||5R03CA113148-02 Interpret this number
||University Of Southern California
||The Progesterone Receptor Gene and Ovarian Cancer Risk
DESCRIPTION (provided by applicant):
The progesterone receptor gene (PGR) is a strong candidate gene for invasive epithelial ovarian cancer (ovarian cancer) susceptibility based on both experimental and epidemiologic observations. Progesterone shows a strong inhibitory effect on ovarian tumor cell proliferation and progesterone receptor (PR) expression is down regulated in ovarian tumor cells relative to normal ovarian surface epithelial cells. Also, PR-positive tumors are associated with improved prognosis and frequent loss of heterozygosity at the PGR locus is observed in ovarian tumors. Both pregnancy and oral contraceptive (OC) use, which represent states of higher progesterone, are protective against ovarian cancer.
We have shown that a single nucleotide polymorphism (SNP) in the PGR, rs608995, and the two haplotypes on which it resides, is associated with an approximately 3-fold increased risk of ovarian cancer in two case-control studies conducted in Los Angeles County over the past decade. This application seeks to narrow down the 90 kb genomic region of the PGR which harbors an ovarian cancer susceptibility allele(s). This important step of narrowing down this region will help guide functional studies that could identify the causal allele(s) and possibly lead to preventive and therapeutic interventions.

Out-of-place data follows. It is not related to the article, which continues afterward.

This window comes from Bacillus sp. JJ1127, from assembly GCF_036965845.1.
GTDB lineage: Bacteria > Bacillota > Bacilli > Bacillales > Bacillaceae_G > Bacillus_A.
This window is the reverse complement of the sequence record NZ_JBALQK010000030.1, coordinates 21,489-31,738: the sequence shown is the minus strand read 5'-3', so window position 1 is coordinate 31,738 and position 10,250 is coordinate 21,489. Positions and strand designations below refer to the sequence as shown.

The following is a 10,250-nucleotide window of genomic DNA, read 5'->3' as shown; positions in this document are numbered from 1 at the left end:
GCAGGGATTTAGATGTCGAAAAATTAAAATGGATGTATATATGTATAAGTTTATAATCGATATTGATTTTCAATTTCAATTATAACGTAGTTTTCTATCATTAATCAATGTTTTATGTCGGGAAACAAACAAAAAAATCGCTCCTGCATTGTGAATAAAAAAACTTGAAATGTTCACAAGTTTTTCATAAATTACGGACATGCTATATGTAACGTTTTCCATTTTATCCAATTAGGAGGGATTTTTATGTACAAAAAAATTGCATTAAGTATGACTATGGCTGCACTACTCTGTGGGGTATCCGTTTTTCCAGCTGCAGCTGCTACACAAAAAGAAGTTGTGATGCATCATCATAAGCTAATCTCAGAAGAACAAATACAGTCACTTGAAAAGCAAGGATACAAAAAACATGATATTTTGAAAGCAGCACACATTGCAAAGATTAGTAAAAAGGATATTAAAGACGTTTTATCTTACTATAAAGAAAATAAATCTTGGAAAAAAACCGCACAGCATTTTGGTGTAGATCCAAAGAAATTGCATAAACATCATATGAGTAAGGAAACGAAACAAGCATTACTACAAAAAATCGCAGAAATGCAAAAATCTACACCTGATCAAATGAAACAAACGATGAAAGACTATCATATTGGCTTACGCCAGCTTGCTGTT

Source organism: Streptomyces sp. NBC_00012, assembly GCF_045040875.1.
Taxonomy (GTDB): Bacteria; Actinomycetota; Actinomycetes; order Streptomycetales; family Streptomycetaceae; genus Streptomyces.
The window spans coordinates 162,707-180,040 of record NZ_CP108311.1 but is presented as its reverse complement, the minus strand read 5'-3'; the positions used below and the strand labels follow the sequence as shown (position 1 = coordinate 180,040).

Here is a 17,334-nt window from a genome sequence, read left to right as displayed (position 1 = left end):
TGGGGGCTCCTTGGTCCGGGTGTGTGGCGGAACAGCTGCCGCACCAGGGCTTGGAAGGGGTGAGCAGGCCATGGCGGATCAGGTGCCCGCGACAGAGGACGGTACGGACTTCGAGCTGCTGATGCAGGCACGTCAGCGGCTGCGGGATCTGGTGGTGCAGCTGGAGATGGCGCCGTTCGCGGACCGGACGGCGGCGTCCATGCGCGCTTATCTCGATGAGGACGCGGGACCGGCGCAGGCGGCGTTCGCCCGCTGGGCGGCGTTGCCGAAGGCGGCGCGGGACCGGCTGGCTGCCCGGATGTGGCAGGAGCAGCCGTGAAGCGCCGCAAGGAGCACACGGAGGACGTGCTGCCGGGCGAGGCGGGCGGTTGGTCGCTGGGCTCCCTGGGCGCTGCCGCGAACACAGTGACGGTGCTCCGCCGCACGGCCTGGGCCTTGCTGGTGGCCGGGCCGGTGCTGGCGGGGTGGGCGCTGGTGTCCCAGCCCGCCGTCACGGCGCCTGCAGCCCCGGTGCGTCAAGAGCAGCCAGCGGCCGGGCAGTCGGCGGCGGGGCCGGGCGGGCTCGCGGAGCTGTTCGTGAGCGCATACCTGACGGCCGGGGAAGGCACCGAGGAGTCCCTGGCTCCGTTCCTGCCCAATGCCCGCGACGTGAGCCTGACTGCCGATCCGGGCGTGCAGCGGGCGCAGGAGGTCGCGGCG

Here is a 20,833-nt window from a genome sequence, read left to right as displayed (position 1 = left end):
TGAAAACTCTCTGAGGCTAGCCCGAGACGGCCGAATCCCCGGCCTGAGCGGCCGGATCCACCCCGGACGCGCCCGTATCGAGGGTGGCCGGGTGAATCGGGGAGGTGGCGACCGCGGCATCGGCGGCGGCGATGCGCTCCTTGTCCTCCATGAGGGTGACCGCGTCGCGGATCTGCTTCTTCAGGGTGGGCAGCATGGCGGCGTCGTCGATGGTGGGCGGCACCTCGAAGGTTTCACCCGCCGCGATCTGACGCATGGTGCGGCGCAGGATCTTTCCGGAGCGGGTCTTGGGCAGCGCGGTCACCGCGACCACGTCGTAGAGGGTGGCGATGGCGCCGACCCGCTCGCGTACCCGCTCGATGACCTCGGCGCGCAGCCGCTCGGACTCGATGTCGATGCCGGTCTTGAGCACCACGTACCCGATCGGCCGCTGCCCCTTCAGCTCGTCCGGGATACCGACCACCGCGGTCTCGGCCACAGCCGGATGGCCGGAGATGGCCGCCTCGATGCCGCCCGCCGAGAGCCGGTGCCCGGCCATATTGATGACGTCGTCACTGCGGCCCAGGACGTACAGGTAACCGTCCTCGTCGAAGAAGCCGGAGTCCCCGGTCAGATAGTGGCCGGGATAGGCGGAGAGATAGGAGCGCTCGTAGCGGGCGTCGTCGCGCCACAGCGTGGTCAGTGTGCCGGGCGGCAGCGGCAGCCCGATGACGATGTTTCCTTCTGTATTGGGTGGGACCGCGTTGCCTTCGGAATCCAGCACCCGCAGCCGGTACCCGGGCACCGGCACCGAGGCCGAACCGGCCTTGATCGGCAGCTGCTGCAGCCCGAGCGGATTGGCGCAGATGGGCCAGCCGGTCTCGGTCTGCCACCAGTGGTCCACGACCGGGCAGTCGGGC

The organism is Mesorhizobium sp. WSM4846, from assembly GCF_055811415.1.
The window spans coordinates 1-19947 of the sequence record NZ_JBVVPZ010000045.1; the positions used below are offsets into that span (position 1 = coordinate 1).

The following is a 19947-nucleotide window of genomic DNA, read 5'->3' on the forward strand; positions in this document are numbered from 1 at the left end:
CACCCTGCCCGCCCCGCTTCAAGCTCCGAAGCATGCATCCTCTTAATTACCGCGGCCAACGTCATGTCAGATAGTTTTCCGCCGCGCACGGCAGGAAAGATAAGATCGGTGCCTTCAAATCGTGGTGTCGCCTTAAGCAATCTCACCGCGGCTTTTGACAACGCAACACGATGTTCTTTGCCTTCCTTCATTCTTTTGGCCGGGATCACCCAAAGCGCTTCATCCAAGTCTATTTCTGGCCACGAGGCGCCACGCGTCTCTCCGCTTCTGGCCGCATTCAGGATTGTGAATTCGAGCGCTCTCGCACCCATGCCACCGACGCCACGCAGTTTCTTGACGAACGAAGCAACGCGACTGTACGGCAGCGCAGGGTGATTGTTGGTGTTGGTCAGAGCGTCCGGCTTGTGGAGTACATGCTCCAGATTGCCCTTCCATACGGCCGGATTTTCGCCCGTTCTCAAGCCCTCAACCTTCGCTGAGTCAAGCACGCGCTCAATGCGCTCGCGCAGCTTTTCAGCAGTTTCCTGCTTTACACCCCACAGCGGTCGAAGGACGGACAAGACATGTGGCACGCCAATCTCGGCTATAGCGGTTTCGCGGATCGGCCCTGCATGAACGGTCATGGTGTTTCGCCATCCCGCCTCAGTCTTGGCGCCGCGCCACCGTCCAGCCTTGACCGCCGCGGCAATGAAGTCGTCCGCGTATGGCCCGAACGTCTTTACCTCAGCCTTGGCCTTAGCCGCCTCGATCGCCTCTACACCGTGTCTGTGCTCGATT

To accomplish this objective we are proposing to genotype additional SNPs in a multiethnic gene characterization panel of healthy women and to conduct SNP discovery among ovarian cancer cases and controls to refine the linkage disequilibrium (block) structure of the risk region. After examining the haplotypic diversity of the newly refined risk region, we will identify the SNPs required to describe the diversity and genotype them in a new case-control study sample including 338 cases and 380 controls. We will also test our previous two case-control studies for any additional identified SNPs, including 326 cases and 493 controls (many of the SNPs have already been tested in these populations).